I spent weeks chasing British Gas for a £461 refund when my mum died – I couldn’t afford her gravestone without it

COMPANIES have been urged to do more to help customers battling to sort out the finances of loved ones who have passed away – whether they were in debt or credit.

Thousands of bereaved relatives have reported issues with the process, according to the UK Commission on Bereavement.

Roland LeonJulie Williams spent weeks chasing British Gas for a £461 refund after her mum died[/caption]

Experts have now called for action to simplify and speed up the relevant administrative processes.

Steven Wibberley, of charity Cruse Bereavement Support, says: “It’s time more companies take on the responsibility of providing appropriate customer service, and start treating customers with a bit more humanity.”

Lucy Alderson investigates what happens to the finances of a loved one when they die . . . 

Use the Government’s Tell Us Once service

MAKE sure you notify government bodies, including HMRC, the Department for Work and Pensions and your local council, using the Tell Us Once service.

The registrar will usually tell you about this helpful service when you register the death of your loved one – some will even do it for you online when you’re there.

Or they will give you a unique reference number so that you can apply for the service yourself, which you do at Gov.uk/after-a-death/organisations-you-need-to-contact-and-tell-us-once.

You’ll need important details to hand, including the person’s date of birth, where and when they died and the name and contact details of the person who is dealing with their estate.

Closing an account often needs a death certificate

YOU can be liable for hidden costs when closing accounts.
Many companies still require a hard copy of a death certificate, despite accepting photos during Covid.

Cruse Bereavement Support says families often buy between five and ten death certificates, at £11 each.

The Sun found varying company policies for whether an original death certificate is needed to close an account.

In most cases, banks require one. But Barclays and Nationwide will let you upload a scanned copy if you do it online.

Metro Bank and TSB require a death certificate before stopping direct debits and standing orders.

This could mean money is taken from a loved one’s account even though you told the bank they died – although TSB said it will look at refunding this once documents are provided.

Energy and broadband firms don’t always require an original death certificate to close an account.

Vodafone will accept a scanned one, while BT, British Gas and Ovo Energy do not ask for a certificate.

Cruse’s Steven Wibberley says: “Many companies request hard copies of death certificates when they don’t always need them.

“This not only takes time and effort for whoever is trying to navigate their grief, but costs a considerable amount.”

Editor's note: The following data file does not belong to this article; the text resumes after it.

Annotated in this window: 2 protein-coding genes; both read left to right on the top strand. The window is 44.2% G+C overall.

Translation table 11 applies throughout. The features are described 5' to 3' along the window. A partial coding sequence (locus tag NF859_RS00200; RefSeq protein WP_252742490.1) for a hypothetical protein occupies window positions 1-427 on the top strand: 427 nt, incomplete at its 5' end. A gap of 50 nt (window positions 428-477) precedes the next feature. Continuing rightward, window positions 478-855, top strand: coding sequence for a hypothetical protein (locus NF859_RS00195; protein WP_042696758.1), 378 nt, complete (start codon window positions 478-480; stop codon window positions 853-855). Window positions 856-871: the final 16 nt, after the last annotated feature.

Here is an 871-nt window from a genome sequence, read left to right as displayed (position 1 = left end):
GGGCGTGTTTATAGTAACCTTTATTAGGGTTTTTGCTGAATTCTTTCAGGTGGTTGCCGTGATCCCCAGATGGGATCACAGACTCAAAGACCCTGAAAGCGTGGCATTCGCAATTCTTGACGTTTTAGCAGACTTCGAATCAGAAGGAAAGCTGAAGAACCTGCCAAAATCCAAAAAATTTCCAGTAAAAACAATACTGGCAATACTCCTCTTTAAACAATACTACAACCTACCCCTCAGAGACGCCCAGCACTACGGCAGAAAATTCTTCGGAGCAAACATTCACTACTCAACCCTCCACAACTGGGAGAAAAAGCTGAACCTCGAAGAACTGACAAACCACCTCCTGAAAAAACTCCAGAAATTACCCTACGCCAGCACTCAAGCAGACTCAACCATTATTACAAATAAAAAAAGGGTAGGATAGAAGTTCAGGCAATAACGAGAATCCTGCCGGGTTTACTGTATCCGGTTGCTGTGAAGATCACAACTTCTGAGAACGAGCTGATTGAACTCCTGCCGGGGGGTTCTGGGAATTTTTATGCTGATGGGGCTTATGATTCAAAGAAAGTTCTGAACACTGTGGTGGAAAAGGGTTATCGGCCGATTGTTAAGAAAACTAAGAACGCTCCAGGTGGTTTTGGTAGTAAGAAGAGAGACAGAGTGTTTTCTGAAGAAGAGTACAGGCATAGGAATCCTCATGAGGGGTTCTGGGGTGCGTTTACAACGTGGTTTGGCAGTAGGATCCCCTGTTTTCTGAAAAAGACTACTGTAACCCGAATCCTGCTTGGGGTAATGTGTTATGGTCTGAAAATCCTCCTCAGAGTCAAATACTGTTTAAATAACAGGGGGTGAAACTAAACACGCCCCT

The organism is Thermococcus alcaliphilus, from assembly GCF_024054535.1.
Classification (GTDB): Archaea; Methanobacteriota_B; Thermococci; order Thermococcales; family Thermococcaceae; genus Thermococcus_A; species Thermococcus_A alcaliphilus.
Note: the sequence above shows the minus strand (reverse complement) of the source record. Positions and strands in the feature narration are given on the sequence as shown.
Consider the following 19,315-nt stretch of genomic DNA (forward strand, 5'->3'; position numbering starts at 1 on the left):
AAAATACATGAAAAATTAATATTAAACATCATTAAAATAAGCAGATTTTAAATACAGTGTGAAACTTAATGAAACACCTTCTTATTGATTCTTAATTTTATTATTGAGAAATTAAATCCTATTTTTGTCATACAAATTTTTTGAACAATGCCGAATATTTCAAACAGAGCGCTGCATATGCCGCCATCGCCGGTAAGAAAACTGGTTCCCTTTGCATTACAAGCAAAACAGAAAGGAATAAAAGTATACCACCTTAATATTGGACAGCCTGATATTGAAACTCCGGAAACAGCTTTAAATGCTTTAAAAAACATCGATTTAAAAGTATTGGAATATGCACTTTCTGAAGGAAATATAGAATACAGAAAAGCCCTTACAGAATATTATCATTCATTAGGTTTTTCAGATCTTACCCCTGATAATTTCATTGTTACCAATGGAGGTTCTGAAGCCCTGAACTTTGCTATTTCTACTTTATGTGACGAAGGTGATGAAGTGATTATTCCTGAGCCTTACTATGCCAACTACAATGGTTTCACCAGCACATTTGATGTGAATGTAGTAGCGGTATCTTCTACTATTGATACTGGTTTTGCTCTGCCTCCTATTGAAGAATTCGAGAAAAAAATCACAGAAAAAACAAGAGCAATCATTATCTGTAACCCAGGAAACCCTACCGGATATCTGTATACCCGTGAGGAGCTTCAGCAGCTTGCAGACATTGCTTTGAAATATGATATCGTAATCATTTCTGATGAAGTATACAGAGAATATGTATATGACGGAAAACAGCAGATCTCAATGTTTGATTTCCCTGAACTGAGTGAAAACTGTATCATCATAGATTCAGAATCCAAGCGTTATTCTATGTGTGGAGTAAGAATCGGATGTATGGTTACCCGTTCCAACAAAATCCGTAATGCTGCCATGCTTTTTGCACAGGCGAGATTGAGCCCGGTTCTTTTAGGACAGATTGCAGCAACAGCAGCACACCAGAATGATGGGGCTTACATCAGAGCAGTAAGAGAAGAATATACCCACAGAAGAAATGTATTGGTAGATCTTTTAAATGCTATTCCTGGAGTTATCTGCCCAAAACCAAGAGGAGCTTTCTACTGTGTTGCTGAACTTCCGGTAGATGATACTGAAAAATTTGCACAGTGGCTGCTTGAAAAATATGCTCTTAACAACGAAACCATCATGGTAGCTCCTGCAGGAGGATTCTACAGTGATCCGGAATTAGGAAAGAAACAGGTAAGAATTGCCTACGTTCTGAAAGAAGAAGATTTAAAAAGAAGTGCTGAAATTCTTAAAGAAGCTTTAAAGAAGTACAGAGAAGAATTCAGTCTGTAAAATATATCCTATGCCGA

Most companies will have a dedicated bereavement helpline. You can find the number on their website.

Death admin can be huge job alongside organising funeral

THE administration tasks when a loved one dies can be overwhelming, especially alongside the emotional demands of arranging a funeral.

Firstly, the death must be registered within five days.

If there’s a will, then there is usually someone named as the executor.

They are responsible for organising the estate and this normally includes distributing valuables, personal possessions and any property.

You can use a solicitor but this can cost thousands of pounds so you may opt to do it yourself.

When someone dies, their bills and accounts must be settled and closed.

It is usually down to the next of kin to sort that out – or the person who is most able to complete the task.

You can notify a death to banks and building societies, at the same time using the Death Notification Service which is free to use.

Settld is a free online service which contacts up to 950 different organisations on your behalf, including utility companies, banks and broadband providers.

But not all companies are signed up to these services, and they don’t have to be, which often leaves families having to contact firms individually.

There are no rules on how fast companies must repay credit they owe to a dead person

IF a loved one’s account with a company is in credit, a refund needs to be issued to the person in charge of the estate.

Once you submit all of the necessary documentation, a final bill or statement should be sent.

But there are no rules in place for firms to govern how quickly they should pay out.

This means the amount of time it takes varies massively, with some processing immediately and others taking up to six weeks or even longer.

James Daley, of consumer group Fairer Finance, says: “As things stand, there are no rules and many firms offer an incredibly poor service to the bereaved.

“We want to see all service regulators, from Ofcom to Ofgem, and the Financial Conduct Authority, introducing new, tough rules that all firms need to abide by.”

I wasted weeks chasing British Gas for the £461 they owed mum…

JULIE Williams spent weeks chasing a £461 refund from British Gas after her mother died.

Julie, 55, had been sent a final bill statement for her mum Jillian Williams, after notifying the company of her passing.

Julie couldn’t cash British Gas’ refund cheque as it was made out to her mum Jillian, picturedSupplied

It said she was £461 in credit and a cheque would be sent in the post.

Payment arrived three weeks later but the cheque was for £321 and made out to Jillian, so Julie could not cash it in.

Julie, a support worker from Wolverhampton, who is on Universal Credit and has just £140 a month after paying her bills, says: “It’s been frustrating and I’ve been so upset.

“I couldn’t move on.”

She wanted to use the cash to pay for a gravestone for her mum.

Julie says: “I’ve been looking for gravestones but a deposit payment is needed and I didn’t have enough cash.”

British Gas told Sun Money that an “administrative error” was to blame for the wrong name appearing on the cheque it sent out.

It also added that the initial bill was incorrect and the final amount of credit on the account was £321.